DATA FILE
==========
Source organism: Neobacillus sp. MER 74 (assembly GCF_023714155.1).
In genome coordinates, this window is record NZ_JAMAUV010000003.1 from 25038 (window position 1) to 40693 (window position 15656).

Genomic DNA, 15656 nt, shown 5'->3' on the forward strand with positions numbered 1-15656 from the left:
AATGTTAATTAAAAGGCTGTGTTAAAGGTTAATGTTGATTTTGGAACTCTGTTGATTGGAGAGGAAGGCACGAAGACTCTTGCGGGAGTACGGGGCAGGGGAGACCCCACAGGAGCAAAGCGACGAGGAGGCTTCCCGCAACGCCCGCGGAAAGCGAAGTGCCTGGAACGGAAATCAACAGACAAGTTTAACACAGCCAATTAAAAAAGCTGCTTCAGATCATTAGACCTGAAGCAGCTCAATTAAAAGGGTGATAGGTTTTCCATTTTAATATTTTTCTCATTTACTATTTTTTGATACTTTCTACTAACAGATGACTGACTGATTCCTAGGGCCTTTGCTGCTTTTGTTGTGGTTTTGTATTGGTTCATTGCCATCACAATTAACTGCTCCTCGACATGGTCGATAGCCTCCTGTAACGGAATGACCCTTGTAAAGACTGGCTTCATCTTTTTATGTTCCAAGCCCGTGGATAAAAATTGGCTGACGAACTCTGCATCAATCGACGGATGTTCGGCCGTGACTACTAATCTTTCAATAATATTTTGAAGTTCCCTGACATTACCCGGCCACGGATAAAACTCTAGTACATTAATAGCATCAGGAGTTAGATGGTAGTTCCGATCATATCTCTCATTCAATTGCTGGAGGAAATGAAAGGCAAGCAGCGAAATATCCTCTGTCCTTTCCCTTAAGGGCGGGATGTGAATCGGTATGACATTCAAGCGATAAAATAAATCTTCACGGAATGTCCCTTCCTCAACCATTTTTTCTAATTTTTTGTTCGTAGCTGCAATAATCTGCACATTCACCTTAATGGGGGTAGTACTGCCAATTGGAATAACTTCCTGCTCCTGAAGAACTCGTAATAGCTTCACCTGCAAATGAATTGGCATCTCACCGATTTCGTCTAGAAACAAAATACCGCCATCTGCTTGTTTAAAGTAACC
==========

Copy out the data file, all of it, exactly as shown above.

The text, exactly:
Source organism: Neobacillus sp. MER 74 (assembly GCF_023714155.1).
In genome coordinates, this window is record NZ_JAMAUV010000003.1 from 25038 (window position 1) to 40693 (window position 15656).

Genomic DNA, 15656 nt, shown 5'->3' on the forward strand with positions numbered 1-15656 from the left:
AATGTTAATTAAAAGGCTGTGTTAAAGGTTAATGTTGATTTTGGAACTCTGTTGATTGGAGAGGAAGGCACGAAGACTCTTGCGGGAGTACGGGGCAGGGGAGACCCCACAGGAGCAAAGCGACGAGGAGGCTTCCCGCAACGCCCGCGGAAAGCGAAGTGCCTGGAACGGAAATCAACAGACAAGTTTAACACAGCCAATTAAAAAAGCTGCTTCAGATCATTAGACCTGAAGCAGCTCAATTAAAAGGGTGATAGGTTTTCCATTTTAATATTTTTCTCATTTACTATTTTTTGATACTTTCTACTAACAGATGACTGACTGATTCCTAGGGCCTTTGCTGCTTTTGTTGTGGTTTTGTATTGGTTCATTGCCATCACAATTAACTGCTCCTCGACATGGTCGATAGCCTCCTGTAACGGAATGACCCTTGTAAAGACTGGCTTCATCTTTTTATGTTCCAAGCCCGTGGATAAAAATTGGCTGACGAACTCTGCATCAATCGACGGATGTTCGGCCGTGACTACTAATCTTTCAATAATATTTTGAAGTTCCCTGACATTACCCGGCCACGGATAAAACTCTAGTACATTAATAGCATCAGGAGTTAGATGGTAGTTCCGATCATATCTCTCATTCAATTGCTGGAGGAAATGAAAGGCAAGCAGCGAAATATCCTCTGTCCTTTCCCTTAAGGGCGGGATGTGAATCGGTATGACATTCAAGCGATAAAATAAATCTTCACGGAATGTCCCTTCCTCAACCATTTTTTCTAATTTTTTGTTCGTAGCTGCAATAATCTGCACATTCACCTTAATGGGGGTAGTACTGCCAATTGGAATAACTTCCTGCTCCTGAAGAACTCGTAATAGCTTCACCTGCAAATGAATTGGCATCTCACCGATTTCGTCTAGAAACAAAATACCGCCATCTGCTTGTTTAAAGTAACC